You might be suffering from a case of deja vu right now, wondering "didn't I read all the same things last week?" Explosive offense, a favorite that has dominated a lot of bad teams, a heavy favorite...aren't all these factors the same as last week? I've thought long and hard about this, and I think the answer is no.

First, I just have more confidence in the Colts than the Eagles. Manning is the type of leader and competitor that won't let his team come in unprepared or unfocused. We've seen this play out in the recent history of the Colts organization, as they are a team without a lot of wild fluctuations and ups and downs--they play consistent, focused football week in and week out. All signs are that their practices have been physical and intense this week without any signs of letting up. Further, the Manning-era Colts play very well after byes, particularly when they are on a winning streak heading into that bye. In 2007, they were 5-0 entering a week 6 bye, and won in week 7 by 22 points, and in 2006, they were similarly 5-0 and after their bye won by 14. In 2006, they were undefeated entering their bye and afterwards beat Tom Brady's Pats by 19. In essence, against a Rams team that has been blownout routinely this year, the Colts have a great chance of a huge win.

Second, the Rams have not had the sort of catalytic event that I hypothesized the Pierce comments may have had on the Raiders last week. Instead, the Rams nearly beat, but lost in OT, to a bad Jaguars team last week. But scouts who watched that game concluded that the Rams ability to play closely last week was more a sign of the Jags' incompetance than the Rams' improvement. I think after a close loss to a bad team, it'll be hard for the Rams to get genuinely inspired about playing the Colts, and they are more likely to be beaten pretty badly. The closest analogy I could find to last year was when the Rams blew a 4th quarter lead late to the Patriots and lost in a narrow defeat, but then turned around and lost by 21 to the Cardinals explosive passing offense. I think the same sort of dynamic will be at work this year, and that as such, the Colts avoid the weird confluence of events that doomed the Eagles last week. All the Colts need to do is win by 2 TDs to cover this spread. I think they do that.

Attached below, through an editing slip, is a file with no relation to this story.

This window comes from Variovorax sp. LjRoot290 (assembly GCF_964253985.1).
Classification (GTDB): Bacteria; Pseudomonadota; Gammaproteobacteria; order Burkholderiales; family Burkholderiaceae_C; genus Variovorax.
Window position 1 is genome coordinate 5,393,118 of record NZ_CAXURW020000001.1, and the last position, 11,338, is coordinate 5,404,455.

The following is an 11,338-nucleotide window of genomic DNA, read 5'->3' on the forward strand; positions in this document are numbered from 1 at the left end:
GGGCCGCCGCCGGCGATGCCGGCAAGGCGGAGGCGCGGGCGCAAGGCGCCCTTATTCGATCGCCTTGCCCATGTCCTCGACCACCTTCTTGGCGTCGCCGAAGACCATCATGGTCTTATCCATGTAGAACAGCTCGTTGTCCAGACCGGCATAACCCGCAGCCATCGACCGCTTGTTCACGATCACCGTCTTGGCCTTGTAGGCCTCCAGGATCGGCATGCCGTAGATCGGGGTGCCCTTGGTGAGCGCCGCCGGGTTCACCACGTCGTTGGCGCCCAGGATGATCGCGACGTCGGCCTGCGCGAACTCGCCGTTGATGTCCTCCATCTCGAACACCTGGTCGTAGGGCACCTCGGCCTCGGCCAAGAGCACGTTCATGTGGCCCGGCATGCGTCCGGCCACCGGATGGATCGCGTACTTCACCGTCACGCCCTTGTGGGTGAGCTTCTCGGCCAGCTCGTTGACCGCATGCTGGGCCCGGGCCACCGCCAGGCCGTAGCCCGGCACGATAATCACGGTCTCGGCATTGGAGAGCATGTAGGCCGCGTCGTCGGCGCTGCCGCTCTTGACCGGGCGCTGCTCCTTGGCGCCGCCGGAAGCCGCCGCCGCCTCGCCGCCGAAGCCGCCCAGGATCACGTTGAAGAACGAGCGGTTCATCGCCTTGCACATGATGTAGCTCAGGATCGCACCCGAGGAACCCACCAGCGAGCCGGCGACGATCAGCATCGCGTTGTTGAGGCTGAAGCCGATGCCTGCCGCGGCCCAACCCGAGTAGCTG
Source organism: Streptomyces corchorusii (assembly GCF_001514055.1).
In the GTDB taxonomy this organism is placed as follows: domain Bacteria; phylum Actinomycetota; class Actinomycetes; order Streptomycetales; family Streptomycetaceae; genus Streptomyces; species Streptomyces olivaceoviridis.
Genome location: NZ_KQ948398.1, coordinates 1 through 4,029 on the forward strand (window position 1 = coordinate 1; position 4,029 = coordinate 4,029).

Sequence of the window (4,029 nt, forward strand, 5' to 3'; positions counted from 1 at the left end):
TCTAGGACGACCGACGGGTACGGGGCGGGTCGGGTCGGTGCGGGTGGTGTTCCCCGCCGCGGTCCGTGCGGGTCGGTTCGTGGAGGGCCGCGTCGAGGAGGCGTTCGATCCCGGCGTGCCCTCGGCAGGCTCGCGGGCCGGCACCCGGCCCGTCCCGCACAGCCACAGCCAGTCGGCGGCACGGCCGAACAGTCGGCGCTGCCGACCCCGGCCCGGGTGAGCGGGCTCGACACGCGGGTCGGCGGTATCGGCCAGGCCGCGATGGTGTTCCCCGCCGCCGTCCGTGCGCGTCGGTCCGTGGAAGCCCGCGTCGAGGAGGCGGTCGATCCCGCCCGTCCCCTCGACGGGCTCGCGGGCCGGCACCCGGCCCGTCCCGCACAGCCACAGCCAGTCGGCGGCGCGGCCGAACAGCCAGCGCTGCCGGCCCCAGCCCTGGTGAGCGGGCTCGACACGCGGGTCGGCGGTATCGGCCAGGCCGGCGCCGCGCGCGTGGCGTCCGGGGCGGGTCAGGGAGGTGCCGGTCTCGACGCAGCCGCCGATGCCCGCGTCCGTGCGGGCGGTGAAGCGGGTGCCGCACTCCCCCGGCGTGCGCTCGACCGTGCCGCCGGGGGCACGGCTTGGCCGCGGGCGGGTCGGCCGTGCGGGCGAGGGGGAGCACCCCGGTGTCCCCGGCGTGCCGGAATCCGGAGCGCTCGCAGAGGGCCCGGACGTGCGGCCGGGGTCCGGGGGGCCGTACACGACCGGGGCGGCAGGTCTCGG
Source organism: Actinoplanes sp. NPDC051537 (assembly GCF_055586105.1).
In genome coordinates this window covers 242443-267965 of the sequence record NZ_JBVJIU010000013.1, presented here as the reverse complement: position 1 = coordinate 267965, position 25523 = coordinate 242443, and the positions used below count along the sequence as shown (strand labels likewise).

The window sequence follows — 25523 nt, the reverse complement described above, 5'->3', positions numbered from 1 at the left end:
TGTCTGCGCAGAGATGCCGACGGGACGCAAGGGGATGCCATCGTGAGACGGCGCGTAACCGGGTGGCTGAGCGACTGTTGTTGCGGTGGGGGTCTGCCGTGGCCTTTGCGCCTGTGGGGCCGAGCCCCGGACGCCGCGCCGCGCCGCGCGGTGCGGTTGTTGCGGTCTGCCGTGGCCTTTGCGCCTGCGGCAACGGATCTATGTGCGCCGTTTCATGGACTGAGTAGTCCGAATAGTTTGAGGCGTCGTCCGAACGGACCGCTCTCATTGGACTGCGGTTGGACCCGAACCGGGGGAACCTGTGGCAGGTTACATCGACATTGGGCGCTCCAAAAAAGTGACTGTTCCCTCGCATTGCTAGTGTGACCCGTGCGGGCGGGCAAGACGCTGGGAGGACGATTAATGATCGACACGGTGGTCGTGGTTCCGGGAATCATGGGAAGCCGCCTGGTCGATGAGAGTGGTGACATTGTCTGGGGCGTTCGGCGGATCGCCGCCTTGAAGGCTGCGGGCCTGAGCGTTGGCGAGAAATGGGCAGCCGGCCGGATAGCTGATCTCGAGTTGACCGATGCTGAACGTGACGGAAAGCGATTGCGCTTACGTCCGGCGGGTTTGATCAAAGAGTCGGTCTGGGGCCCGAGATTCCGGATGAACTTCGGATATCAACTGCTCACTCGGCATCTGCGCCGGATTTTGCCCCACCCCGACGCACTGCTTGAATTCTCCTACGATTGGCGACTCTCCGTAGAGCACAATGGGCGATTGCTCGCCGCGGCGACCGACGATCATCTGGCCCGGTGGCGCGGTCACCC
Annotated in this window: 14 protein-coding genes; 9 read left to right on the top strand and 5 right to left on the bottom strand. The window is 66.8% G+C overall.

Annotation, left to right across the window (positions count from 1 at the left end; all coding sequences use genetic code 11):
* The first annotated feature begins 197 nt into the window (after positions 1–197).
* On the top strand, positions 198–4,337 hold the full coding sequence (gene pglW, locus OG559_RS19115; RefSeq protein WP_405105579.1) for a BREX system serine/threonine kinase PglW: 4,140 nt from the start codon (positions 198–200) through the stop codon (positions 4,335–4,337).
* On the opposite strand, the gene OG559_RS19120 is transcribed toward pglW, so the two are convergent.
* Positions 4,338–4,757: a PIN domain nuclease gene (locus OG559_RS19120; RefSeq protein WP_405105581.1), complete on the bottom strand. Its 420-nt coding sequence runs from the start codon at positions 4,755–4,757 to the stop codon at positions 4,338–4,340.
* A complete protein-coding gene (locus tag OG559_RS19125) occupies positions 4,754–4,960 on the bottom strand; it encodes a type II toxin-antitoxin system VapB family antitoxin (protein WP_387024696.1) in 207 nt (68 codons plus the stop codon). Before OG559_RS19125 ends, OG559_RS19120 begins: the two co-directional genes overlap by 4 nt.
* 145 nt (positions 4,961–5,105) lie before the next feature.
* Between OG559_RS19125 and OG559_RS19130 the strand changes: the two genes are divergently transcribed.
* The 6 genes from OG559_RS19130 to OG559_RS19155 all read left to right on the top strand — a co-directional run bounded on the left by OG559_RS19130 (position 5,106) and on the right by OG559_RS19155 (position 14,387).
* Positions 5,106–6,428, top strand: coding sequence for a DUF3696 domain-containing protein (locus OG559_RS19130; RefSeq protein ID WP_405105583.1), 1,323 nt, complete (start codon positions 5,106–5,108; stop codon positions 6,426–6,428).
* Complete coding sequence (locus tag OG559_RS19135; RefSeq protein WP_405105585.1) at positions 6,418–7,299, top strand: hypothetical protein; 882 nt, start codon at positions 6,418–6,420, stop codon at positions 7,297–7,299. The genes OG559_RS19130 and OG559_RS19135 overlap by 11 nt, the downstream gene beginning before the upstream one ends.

Tuesday, October 20, 2009

Upon Further Review: Eagles Lose 9-13

Yikes. So far this season, when BadNFL predictions miss, they miss in a big way. Despite what seemed like a very well-reasoned and popular prediction last week, the Eagles came nowhere near covering -14 against the Raiders, losing in what one Eagles' blogger called one of the "most astounding upsets of all time." To be honest, when I witnessed the Eagles imploding over here at BadNFL headquarters, I was at a total loss to explain it. Now that we've all had a few days to digest what happened, I'll now take a moment to examine, upon further review, why this bet turned out to be such a poor one.